The current system of withholding tax in many Member States is fragmented and convoluted. Arthur Cox LLP welcomes the proposals as an example of how European tax initiatives can increase tax certainty for taxpayers and lessen administrative burdens. 

The Irish tax authorities currently operate a simplified system for outbound payments. Therefore, the proposal will primarily benefit Irish companies in receipt of inbound payments of interest and dividends from other EU Member States and particularly those in receipt of dividends from listed companies, which has been identified as being particularly problematic. The proposal is expected to save investors approximately €5.17 billion annually.


On 23 June 2023, the European Commission adopted a proposal for an overhaul of the withholding tax regime in the EU to create a faster, simpler and saver process for investors, financial intermediaries and tax authorities. The current system is fragmented with large divergences between Member States in terms of procedure and processing times, which acts as a barrier to cross-border investment and increases the risk of tax avoidance and fraud. If agreed, the new system will be applicable from 1 January 2027.  The key components of the proposal are:

A common EU digital tax residence certificate (eTRC).

The certificate will be issued within 1 day via an online application and remain valid for at least one calendar year. The certificate will be taken by other MS as proof of residence in the MS of issue and will enable multiple refunds to be carried out across different Member States.        

Two fast-track procedures

To complement the existing standard refund procedure, two new procedures will be introduced, a “relief at source” procedure and a “quick refund” system.

The “relief at source” procedure will apply the rules of the double tax treaty provisions directly, so that the correct amount of tax is applied by the WHT agent at the time of the interest / dividend payment.

Under the “quick refund” procedure, the initial payment of the interest /dividend is subject to withholding tax at the higher rate of tax applicable in the source country, however, the excess tax will then be refunded within a set time frame of 50 days from the initial payment.

Member States have the discretion to combine these procedures so that, for instance, the relief at source procedure would only be allowed for low-risk taxpayers whilst other taxpayers would be required to make a “quick refund” request.

Certified Financial Intermediaries (CFIs)

In order to benefit from the WHT relief procedures at the core of the Directive, investors must engage with CFIs. Large EU financial intermediaries and Central Securities Depositories will be required to join a national register of certified financial intermediaries. This register will also be open to non-EU and smaller EU financial intermediaries on a voluntary basis.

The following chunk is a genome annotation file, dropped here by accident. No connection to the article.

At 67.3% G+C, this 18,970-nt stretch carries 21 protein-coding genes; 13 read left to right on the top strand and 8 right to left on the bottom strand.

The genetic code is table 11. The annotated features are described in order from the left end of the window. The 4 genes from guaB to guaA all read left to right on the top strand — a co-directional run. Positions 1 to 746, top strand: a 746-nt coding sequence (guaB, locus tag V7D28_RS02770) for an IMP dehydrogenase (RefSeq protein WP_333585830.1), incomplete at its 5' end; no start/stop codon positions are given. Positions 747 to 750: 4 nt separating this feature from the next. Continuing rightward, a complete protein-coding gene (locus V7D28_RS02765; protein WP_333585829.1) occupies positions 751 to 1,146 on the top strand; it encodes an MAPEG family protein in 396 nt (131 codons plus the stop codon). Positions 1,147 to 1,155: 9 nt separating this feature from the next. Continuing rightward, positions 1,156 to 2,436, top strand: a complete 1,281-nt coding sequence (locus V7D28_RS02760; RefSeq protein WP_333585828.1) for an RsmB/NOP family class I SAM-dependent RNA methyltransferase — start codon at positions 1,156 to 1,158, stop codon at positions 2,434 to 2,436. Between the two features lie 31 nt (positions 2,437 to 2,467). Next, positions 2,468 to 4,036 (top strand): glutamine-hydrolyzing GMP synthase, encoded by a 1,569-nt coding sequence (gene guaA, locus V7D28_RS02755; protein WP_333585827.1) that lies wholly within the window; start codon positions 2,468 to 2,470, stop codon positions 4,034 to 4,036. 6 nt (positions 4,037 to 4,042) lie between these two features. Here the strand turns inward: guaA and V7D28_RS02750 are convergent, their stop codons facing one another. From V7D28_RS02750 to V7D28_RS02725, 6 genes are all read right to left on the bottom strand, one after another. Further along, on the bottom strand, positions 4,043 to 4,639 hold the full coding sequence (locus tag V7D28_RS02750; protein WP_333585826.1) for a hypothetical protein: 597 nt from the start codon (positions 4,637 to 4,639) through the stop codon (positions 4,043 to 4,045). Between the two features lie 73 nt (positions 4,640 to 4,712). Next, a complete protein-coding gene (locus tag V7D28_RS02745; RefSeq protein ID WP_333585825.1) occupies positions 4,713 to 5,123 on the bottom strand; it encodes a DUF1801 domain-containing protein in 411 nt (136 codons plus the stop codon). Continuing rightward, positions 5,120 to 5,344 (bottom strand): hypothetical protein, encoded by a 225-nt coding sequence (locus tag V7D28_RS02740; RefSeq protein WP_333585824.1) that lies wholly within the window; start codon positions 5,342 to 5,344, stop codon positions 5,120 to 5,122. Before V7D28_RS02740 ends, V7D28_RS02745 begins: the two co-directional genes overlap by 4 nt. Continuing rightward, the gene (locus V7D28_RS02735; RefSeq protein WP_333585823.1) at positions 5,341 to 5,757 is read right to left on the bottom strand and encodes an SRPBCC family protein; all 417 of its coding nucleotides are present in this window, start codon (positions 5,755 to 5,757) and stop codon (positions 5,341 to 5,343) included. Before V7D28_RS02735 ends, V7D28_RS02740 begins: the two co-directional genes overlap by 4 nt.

Common Reporting Obligations

The proposal comes in the wake of the cum/cum and cum/ex tax avoidance scandal in Germany, and as such seeks to make withholding tax refund procedures more secure and transparent to mitigate against tax avoidance and fraud. The proposal includes standardised reporting obligations that will increase transparency and provide national tax administrations with the necessary tools to check eligibility for the reduced rate and to detect potential abuse.

CFIs must register in a Member State and will be required to report the payment of dividends or interest to the relevant tax administration.  Each CFI is only obliged to report the part of the transaction visible to it. The ultimate recipient of the complete reported information, either the tax administration in the source Member State, or a designated WHT, will have all the necessary information on the financial chain of the transaction from the investor to the securities’ issuer. This enables the tax authority to ascertain the correct identify of the final investor and confirm their entitlement to the reduced WHT rate.

Feedback on the proposals is welcome prior to 15 August 2023.


While the proposal is to be welcomed, the Commission could indeed go further.  It has long been recognised that WHT is economically more damaging to cross border trade as it taxes turnover rather than profit in contrast to purely domestic investment which is taxed only on profit.  It follows that WHT should be eliminated on intra-EU flows. The Commission should seek to expand the Interest and Royalties Directive and the Parent Subsidiary Directive to all payments of interest, royalties and dividends beyond just those in a corporate group.